How to Rename Quick access in Windows 10 File Explorer?

We saw how to change the Quick access icon in a previous article. This post tells you how to rename “Quick access” to use a caption text of your choice. Again, this involves editing the registry.

Rename the Quick access folder in File Explorer

1. Start the Registry Editor (Regedit.exe) and go to the following path:


2. Create a subkey named {679f85cb-0220-4080-b29b-5540cc05aab6} if it doesn’t already exist.

3. With the key {679f85cb-0220-4080-b29b-5540cc05aab6} selected, in the right-pane, create a string value named LocalizedString.

4. Double-click LocalizedString and set a custom name (for example, “Favorites”) for the Quick access folder.

rename quick access

5. Under {679f85cb-0220-4080-b29b-5540cc05aab6}, create a subkey named ShellFolder

6. With the {679f85cb-0220-4080-b29b-5540cc05aab6}\ShellFolder key selected, create the following DWORD values and set the corresponding data.

Value : Attributes
Data  : b080010d (hex)

Value : FolderValueFlags
Data  : 00042220 (hex)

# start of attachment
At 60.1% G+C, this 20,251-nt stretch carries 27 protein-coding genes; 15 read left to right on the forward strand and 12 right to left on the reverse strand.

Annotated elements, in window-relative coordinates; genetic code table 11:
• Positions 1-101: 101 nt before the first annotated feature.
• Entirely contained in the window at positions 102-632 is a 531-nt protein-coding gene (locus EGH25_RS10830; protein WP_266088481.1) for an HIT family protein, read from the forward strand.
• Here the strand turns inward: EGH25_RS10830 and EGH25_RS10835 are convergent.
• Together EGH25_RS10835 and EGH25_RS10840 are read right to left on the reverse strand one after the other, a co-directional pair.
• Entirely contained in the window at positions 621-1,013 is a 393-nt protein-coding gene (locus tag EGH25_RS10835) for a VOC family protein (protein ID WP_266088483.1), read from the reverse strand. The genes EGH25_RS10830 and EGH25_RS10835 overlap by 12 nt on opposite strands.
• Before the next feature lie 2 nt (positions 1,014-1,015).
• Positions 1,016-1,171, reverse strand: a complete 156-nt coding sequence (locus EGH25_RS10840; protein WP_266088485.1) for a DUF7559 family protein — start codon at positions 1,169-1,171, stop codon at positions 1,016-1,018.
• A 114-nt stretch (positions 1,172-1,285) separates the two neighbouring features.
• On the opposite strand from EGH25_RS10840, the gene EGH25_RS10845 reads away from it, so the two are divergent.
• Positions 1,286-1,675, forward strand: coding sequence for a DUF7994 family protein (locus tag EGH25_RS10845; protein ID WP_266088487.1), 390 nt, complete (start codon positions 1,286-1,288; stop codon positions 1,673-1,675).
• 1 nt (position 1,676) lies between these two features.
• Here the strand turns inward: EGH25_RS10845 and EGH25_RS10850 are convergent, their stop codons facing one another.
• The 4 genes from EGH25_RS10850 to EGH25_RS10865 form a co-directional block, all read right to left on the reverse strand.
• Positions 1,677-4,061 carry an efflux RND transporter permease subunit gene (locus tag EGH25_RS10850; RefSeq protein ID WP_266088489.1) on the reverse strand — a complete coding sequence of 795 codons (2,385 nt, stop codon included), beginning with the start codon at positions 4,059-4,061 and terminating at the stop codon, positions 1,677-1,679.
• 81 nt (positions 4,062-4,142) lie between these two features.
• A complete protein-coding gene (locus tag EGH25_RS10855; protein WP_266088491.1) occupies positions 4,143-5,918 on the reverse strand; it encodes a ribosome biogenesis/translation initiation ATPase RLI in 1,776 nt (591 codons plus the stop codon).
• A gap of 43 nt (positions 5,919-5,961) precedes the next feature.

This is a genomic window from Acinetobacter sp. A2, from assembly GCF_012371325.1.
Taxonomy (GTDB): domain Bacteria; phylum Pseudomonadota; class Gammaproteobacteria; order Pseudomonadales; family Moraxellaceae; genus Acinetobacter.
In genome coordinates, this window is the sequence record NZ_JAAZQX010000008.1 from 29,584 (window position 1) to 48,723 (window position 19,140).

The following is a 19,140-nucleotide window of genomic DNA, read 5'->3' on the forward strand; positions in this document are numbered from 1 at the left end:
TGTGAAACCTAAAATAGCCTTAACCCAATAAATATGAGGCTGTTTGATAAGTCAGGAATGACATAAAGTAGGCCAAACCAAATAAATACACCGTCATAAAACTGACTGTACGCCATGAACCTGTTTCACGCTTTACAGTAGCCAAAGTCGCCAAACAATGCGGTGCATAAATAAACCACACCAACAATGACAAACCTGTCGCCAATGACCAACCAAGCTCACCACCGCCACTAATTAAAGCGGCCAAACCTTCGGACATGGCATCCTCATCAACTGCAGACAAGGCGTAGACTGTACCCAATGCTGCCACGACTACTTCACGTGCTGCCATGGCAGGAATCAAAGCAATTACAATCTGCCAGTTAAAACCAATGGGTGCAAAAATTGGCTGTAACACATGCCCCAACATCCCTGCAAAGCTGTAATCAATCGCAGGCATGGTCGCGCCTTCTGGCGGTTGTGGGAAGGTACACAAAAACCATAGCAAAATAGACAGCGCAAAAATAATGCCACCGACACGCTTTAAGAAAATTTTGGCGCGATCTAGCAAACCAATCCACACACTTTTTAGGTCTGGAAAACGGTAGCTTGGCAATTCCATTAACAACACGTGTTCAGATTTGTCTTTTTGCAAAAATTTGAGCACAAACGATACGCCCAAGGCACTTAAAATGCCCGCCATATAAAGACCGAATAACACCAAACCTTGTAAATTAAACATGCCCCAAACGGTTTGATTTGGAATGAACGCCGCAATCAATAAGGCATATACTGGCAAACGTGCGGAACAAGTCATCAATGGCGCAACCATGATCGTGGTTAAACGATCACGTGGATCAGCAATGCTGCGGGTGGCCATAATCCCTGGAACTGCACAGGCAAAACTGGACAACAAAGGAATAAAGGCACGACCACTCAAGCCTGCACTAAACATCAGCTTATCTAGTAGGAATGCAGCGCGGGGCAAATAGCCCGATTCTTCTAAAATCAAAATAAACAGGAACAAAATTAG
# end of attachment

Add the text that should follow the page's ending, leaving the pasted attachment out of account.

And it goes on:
rename quick access

7. Next, go to the following key:


8. Create a DWORD value named {679f85cb-0220-4080-b29b-5540cc05aab6} and set its value data to 1. This step is required to prevent the now renamed Quick access icon from appearing on the desktop.

9. Exit the Registry Editor. Logoff and login back for the changes to take effect. Or close all folder windows and Exit and Restart the Explorer shell, making sure that no explorer.exe instances are running before starting a new Explorer shell.

Screenshots – Before and after renaming Quick access.

rename quick access caption
Quick access – default icon and caption
rename Quick access in Windows 10
Quick access (renamed to “Favorites”)
rename quick access caption
Quick access renamed to “Favorites” and its icon changed.

Src: This method was first published by

About the author

Ramesh Srinivasan founded back in 2005. He is passionate about Microsoft technologies and has a vast experience in the ITeS industry — delivering support for Microsoft's consumer products. He has been a Microsoft MVP [2003 to 2012] who contributes to various Windows support forums.